Jump to content

Sleeping Outside At Night In Freezing Weather


Guest Raquel
 Share

Recommended Posts

3 weeks ago I adopted a retired racer. She just retired. For the second night this week, I let her out for her last opportunity to relieve herself when to my astonishment she curled up in the corner of my yard to go to sleep. Both nights it has been 20 something degrees and one night the yard had ice all over it. She would not get up until I went to get her leash and gently helped her up. It is freezing weather. Has anyone ever seen this? She seems healthy otherwise.

Link to comment
Share on other sites

Where are you? It may be to do with how she was brought up. In Ireland for instance, where most of the UK's racers are bred and reared, that will often be on small farms where the pups remain together until they go into training, and are traditionally given a pretty free life, living in big fields with kennels for shelter. I doubt they'd ever be expected to sleep outside of nights - but maybe if they chose to? Ireland has a pretty mild climate, after all....

 

Also, once they start training/ racing they are again living in kennels and those won't be as warm as a centrally heated house. So she could be thinking your house feels a little warm for night-time still.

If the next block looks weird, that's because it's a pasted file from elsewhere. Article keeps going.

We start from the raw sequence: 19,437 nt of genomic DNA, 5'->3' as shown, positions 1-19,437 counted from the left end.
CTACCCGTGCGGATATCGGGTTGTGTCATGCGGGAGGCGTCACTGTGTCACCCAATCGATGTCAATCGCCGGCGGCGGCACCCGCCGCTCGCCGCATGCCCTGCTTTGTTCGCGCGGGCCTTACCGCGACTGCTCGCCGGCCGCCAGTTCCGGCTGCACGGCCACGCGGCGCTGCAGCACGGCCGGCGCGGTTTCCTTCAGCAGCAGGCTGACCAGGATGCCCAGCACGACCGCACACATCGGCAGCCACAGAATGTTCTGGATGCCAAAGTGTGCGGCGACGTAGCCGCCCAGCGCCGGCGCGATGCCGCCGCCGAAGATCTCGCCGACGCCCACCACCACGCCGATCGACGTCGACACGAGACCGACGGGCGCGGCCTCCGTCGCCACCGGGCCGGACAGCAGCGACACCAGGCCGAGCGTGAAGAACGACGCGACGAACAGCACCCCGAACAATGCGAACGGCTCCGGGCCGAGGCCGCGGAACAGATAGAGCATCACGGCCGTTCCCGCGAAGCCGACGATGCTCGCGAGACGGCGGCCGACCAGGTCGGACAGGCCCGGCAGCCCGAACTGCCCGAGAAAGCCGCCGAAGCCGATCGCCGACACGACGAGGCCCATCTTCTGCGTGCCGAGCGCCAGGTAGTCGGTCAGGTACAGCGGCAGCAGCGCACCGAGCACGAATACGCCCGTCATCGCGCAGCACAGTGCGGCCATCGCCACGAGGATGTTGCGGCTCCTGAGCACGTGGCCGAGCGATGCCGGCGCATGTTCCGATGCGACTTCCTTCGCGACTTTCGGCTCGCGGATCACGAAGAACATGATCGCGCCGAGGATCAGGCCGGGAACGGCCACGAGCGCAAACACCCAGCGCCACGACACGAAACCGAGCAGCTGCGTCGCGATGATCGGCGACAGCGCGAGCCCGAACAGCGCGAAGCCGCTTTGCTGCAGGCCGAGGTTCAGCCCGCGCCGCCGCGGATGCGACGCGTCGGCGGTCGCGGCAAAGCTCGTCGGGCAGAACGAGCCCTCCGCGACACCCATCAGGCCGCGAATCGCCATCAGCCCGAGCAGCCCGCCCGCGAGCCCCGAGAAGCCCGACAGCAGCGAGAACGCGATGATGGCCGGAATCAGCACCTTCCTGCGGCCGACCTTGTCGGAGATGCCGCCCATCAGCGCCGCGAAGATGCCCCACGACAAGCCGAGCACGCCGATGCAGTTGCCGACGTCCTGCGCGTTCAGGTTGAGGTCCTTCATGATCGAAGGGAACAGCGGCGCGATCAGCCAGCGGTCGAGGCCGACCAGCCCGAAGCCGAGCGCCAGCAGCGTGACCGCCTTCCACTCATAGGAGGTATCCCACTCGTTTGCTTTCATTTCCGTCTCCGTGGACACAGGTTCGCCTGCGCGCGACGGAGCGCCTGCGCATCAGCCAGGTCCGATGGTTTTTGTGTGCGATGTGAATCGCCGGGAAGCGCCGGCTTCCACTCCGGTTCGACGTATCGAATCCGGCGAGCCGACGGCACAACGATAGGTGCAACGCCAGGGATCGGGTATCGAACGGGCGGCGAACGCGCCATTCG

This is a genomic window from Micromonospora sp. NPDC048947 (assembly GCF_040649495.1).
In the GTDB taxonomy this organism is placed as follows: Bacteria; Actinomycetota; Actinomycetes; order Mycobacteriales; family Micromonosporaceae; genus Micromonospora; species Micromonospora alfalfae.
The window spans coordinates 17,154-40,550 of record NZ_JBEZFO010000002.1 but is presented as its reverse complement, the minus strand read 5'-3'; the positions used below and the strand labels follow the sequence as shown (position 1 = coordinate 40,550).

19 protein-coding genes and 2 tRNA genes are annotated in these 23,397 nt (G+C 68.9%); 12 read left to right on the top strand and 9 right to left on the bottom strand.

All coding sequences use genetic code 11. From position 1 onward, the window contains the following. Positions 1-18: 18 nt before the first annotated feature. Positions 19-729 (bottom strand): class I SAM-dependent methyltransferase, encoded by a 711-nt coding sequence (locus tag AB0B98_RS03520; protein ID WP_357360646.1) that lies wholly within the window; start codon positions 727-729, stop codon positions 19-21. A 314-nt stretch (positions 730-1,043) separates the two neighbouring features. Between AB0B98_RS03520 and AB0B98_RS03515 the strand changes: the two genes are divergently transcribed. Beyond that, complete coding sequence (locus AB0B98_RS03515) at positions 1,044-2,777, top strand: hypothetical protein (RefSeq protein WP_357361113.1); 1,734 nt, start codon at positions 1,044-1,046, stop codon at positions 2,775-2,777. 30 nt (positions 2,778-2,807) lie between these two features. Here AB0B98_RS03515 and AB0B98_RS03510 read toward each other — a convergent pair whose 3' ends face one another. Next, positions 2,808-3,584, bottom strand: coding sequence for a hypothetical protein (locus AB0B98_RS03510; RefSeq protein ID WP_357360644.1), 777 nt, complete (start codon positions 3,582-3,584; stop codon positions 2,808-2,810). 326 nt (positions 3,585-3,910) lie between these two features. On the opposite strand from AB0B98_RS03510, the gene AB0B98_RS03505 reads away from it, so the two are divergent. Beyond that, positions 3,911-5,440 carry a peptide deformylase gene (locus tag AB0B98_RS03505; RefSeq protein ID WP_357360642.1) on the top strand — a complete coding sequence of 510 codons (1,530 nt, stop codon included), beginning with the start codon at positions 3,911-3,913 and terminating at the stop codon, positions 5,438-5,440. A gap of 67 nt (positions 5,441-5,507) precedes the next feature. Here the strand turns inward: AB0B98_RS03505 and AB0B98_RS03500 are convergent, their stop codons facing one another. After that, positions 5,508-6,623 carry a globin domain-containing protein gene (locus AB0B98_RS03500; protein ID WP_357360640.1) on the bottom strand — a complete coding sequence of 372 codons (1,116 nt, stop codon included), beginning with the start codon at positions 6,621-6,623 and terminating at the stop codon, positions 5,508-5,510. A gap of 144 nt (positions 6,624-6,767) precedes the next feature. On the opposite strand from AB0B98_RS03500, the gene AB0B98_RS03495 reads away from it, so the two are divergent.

I'd say, don't worry - this is all part of the adventure of her learning to be a house dog. She's only three weeks in, after all, so still getting used to lots of new routines. She sounds a bit of a character, bless her! And you did exactly the right thing, getting the lead and encouraging her in that way.

Clare with Tiger (Snapper Gar, b. 18/05/2015), and remembering Ken (Boomtown Ken, 01/05/2011-21/02/2020) and Doc (Barefoot Doctor, 20/08/2001-15/04/2015).

"It is also to be noted of every species, that the handsomest of each move best ... and beasts of the most elegant form, always excel in speed; of this, the horse and greyhound are beautiful examples."----Wiliam Hogarth, The Analysis of Beauty, 1753.

Link to comment
Share on other sites

A ton of American greyhound farms are in the midwest, so greyhound puppies grow up in all types of weather. Once weaned, most puppies have the run of a fenced area with some sort of shelter available from the weather. Most often the dogs stay in pens/yards until time for race training at about 12 to 14 months. Often the pen shelters are open and the puppies can choose to sleep indoors or outside. So, yes greyhounds are exposed of all sorts of weather here in the USA.

 

However, all American adoption groups have clauses about leaving greyhounds outside unattended, even inside a fenced yard. As a long time dog owner, I would never leave any of my animals alone outside in our fenced yard for an extended period of time, much less overnight. I am not afraid to assert myself and I will make my dogs come inside. That is what collars, leashes, and voice commands are all about.

Wendy and The Whole Wherd. American by birth, Southern by choice.